The world appears set to spend almost twice as much on mental health apps in 2022 than it did in 2019.
A new report from the professional services giant Deloitte — titled Technology, Media & Telecommunications 2022 Predictions — says that a “conservative” annual growth rate for global spending on mental health apps is 20%, for an estimated total of $491 million, up 83% from 2019 levels.
Deloitte calls the 20% projection “conservative” considering the even higher 32% growth rate seen in the first 10 months of 2019, compared to the same period in 2018.
This spending explosion is remarkable for many reasons, the report states — not the least of which is that these apps are free or low cost and they integrate well into the increasingly digital-centric aspect of daily life.
But at an even wider level, increased spending on digital mental health apps is an index of sorts for the incredible demand for behavioral health services in the U.S. This was magnified by the onset of the coronavirus pandemic, which accelerated the prevalence of mental health issues. One study finds that feelings of anxiety or depression increased by nearly four times in December 2020 compared to the first half of 2019.
The growth in this space also represents a cultural shift about seeking help for those who otherwise might not have sought it via traditional methods.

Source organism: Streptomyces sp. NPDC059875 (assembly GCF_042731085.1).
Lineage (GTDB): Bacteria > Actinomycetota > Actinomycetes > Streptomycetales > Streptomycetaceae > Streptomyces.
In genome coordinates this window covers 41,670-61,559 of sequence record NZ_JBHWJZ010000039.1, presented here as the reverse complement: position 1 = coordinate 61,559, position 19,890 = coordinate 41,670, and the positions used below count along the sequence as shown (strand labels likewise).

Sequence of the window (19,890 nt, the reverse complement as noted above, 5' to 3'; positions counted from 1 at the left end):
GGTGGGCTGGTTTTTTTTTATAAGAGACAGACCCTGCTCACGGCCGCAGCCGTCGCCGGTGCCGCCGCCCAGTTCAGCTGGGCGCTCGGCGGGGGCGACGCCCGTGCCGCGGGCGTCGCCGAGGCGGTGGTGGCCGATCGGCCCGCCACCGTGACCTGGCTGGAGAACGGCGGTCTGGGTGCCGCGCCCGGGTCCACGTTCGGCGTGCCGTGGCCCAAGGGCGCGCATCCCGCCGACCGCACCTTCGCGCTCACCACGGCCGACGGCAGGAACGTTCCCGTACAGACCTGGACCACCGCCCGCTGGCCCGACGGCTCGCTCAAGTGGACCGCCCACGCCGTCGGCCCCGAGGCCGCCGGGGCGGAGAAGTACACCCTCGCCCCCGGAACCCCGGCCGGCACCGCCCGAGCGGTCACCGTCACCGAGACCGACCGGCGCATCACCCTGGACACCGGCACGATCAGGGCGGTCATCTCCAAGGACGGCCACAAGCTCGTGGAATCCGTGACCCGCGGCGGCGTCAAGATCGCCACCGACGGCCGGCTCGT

“In China, for instance, where human resources for professional mental health treatment are often low and stigma around mental health conditions is high, consumer spending on wellness apps grew by more than 60% in the first 30 days of the COVID-19 pandemic (March 7–April 5, 2020) versus the 30 days prior (February 6–March 6, 2020),” the report states. “We believe that this dynamic will drive strong mental health app growth in China and many other Asian countries.
Regulation of mental health or medical apps is sparse, the report noted, a “cause for growing concern internationally.”
The report casts a stark light on how innovative tech-focused mental health providers fared in the pandemic. COVID-19 brought disruption to the industry and saddled it with even heavier workforce burdens than ever before.
In contrast, mental health apps and the companies that create and manage them appeared to thrive, or at least avoid the same level of instability.
“[Mental health apps] are also more resistant to disruption than traditional therapies, though they are not a replacement for professional mental health treatment,” the report states.
The report finds that as many as 20,000 mental health apps may exist today with two of the most popular being Calm and Headspace. These apps may become even more ubiquitous in digital life. The report points to collaborations with social media companies like Snapchat working with Headspace Health and dating app Bumble working with Calm as ways to bring mental health apps to wider audiences.